In the intervening years a dozen or more different gold tokens have been created on Ethereum and other platforms. Of these, many turned out to be scams, and one or two of them were legitimately backed by actual gold. However, none of these have gained any traction in the marketplace.
To understand why gold and blockchain do not mix we need to look at the history of digital gold and cryptocurrencies. E-gold was the first Internet money in 1996, 12 years before the Bitcoin whitepaper was published. By 2001 e-gold had one million users worldwide, and had an annual transaction volume of about US $2 billion per year worth of gold. By 2005 there were six such digital gold issuers. However, the US Treasury began a campaign of prosecuting the digital gold companies using the USA Patriot Act from 2006 to 2009, in which the four USA based issuers were indicted, their gold reserves seized, and officers indicted.
Goldmoney.com was the only digital gold issuer to survive the purge because they were fully licensed in Jersey, UK. However, they never allowed an independent network of exchange agents to provide exchange services to their users. So Goldmoney.com never became a popular means of payment. Goldmoney was primarily used by institutional investors to hold large amounts of physical gold.
The primary obstacle to developing a gold payments network is government regulations in various countries.
Blockchain tokens such as Bitcoin have the advantage of being decentralized with no person or company as the issuer. They are resistant to government regulation and control because there is no central server that can be seized or turned off. There is no person who can be arrested to stop the Bitcoin network from continuing to process transactions. The network continues to operate so long as the people operating servers with this software continue to operate them and keep the same rules.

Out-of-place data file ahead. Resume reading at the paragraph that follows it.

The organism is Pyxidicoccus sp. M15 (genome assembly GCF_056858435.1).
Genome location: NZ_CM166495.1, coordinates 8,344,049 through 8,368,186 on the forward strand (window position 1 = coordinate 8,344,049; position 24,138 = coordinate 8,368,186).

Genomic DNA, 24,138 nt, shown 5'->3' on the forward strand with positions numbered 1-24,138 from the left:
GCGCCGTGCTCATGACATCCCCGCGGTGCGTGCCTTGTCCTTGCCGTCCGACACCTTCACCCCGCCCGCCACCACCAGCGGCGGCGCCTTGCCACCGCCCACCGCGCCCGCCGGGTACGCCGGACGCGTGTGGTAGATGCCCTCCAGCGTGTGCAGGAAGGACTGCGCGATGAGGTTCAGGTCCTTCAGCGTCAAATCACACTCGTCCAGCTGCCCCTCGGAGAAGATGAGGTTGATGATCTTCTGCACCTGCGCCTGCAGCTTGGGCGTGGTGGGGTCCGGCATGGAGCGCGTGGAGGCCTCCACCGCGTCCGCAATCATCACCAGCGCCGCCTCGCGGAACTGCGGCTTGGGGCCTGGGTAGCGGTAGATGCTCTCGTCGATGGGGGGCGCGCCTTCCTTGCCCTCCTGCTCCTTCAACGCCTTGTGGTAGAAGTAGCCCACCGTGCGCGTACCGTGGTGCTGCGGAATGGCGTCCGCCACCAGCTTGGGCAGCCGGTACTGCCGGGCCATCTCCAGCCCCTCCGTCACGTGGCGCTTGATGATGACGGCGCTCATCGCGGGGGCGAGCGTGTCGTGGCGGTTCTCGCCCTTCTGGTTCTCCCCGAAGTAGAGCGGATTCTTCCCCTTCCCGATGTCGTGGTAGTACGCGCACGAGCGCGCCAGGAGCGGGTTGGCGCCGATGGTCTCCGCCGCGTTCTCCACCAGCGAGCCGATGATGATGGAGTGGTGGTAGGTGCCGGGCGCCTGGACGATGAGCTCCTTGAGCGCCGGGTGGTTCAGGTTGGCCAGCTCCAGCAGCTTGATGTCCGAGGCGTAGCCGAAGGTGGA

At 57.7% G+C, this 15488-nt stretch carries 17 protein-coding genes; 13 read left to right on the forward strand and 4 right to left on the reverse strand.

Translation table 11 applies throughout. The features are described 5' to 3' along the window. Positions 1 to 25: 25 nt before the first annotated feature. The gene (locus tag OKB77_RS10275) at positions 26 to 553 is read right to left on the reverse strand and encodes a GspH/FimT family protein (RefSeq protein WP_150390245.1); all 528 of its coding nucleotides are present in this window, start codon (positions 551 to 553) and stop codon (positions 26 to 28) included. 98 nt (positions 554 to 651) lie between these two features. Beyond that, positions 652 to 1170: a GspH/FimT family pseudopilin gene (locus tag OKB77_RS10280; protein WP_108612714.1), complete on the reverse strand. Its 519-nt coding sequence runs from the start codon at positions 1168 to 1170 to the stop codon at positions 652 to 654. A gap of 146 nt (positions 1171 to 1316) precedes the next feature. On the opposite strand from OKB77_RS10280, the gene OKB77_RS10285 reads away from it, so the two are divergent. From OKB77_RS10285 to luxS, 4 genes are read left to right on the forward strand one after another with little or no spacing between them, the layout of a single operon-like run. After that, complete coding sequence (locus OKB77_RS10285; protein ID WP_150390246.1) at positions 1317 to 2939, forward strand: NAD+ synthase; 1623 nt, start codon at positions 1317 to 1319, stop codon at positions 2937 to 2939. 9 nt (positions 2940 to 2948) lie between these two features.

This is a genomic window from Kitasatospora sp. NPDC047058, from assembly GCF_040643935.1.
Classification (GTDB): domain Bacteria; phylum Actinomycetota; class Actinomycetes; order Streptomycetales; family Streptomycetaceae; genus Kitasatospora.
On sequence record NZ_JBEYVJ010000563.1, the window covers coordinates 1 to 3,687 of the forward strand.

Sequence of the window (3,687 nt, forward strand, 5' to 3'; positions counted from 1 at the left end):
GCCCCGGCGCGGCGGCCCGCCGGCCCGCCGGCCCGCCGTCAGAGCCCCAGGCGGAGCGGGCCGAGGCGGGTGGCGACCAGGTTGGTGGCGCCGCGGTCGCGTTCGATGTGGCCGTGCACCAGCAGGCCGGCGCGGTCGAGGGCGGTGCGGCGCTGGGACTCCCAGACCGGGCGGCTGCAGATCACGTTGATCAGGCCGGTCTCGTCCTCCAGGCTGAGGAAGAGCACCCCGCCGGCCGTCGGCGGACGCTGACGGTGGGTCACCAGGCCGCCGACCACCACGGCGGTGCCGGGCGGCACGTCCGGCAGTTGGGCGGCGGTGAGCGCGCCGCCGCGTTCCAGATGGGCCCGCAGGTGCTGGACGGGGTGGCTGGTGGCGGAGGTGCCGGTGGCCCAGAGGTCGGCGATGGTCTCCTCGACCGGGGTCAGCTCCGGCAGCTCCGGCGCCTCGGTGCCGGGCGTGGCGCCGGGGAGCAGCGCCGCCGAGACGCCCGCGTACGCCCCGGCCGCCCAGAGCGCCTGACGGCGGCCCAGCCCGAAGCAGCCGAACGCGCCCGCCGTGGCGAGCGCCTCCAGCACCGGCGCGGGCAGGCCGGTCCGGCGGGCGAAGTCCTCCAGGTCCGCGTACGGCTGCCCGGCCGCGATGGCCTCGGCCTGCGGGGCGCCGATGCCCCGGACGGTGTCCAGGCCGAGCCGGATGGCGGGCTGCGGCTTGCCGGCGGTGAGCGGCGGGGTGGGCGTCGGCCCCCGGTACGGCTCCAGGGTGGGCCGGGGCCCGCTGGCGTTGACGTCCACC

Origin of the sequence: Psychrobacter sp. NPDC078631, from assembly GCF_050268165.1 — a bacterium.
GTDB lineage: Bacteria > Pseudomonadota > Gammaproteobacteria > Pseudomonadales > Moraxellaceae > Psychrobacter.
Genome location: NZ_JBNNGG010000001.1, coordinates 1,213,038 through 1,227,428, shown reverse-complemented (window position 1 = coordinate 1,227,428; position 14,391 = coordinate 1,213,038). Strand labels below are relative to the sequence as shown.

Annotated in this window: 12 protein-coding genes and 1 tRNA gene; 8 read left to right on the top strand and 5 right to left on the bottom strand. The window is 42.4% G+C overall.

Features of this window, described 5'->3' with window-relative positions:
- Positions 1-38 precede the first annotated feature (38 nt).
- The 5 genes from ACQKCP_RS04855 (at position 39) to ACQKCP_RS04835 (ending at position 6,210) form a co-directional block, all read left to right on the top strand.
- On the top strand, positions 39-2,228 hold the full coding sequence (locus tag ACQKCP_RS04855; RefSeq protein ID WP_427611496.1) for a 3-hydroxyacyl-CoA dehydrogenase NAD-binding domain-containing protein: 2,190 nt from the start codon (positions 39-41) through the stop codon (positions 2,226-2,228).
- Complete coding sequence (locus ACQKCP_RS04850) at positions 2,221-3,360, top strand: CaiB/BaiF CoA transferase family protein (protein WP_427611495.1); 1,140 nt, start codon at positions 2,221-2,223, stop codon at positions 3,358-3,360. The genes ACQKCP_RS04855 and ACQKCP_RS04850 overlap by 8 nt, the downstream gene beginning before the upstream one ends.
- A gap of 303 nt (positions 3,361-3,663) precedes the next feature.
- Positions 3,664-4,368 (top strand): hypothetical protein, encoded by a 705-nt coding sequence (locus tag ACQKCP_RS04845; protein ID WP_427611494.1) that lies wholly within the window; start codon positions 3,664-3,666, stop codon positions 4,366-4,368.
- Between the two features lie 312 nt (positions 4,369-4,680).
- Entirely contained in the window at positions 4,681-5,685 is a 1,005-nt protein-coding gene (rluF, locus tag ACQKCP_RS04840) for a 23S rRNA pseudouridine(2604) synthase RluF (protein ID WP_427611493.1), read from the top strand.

When you create a gold-backed token you violate the basic social reason that has allowed blockchains to ignore government regulations. An asset-backed token is a promise by some person or company to deliver some asset in exchange for the token. That is implicitly a contract between the issuer and the holders of the token. The token may live on a blockchain, but the person who issues the contract lives in the real world. The physical assets used to back the token also exist in the real world. A government can arrest a person or a company and confiscate the physical assets.
The Crux of the Problem
Once a token is issued on a permissionless blockchain it is impossible for the issuer to control who gains access to that token. It can be transferred to someone in a country where such tokens are illegal or otherwise regulated.
We saw this in the case of EOS, which raised $4 billion in a year-long token sale from 2017 to 2018. The terms of the sale expressly forbade US Citizens from buying the tokens. The sale contract required the buyer to swear that they were not a US Citizen or resident of the United States. The website blocked US IP-addresses so the token sale could not even be seen by web browsers in the United States.
Two years after the token sale was complete, the SEC began an investigation, and a class action lawsuit was filed against EOS for selling tokens to US citizens. This means that some US citizens made a false statement under oath to buy those EOS tokens, and then handed that evidence to US law enforcement agencies. Because the company had raised $4 billion, the large pile of money was very attractive to US law enforcement agencies. EOS ended up settling with the SEC for 24 million dollars.
The value of the assets is the critical factor in determining which companies are prosecuted and which ones are ignored.
We conclude that any tangible asset digitized on a blockchain is vulnerable to lawsuits and criminal prosecutions from countries that regulate or otherwise make such payments illegal.
Law enforcement agencies do not immediately prosecute every company who issues such a token. They bide their time and wait until they see a large pile of value that is vulnerable to prosecution. Only then, do they begin an investigation and prosecution in order to seize those assets using asset forfeiture laws.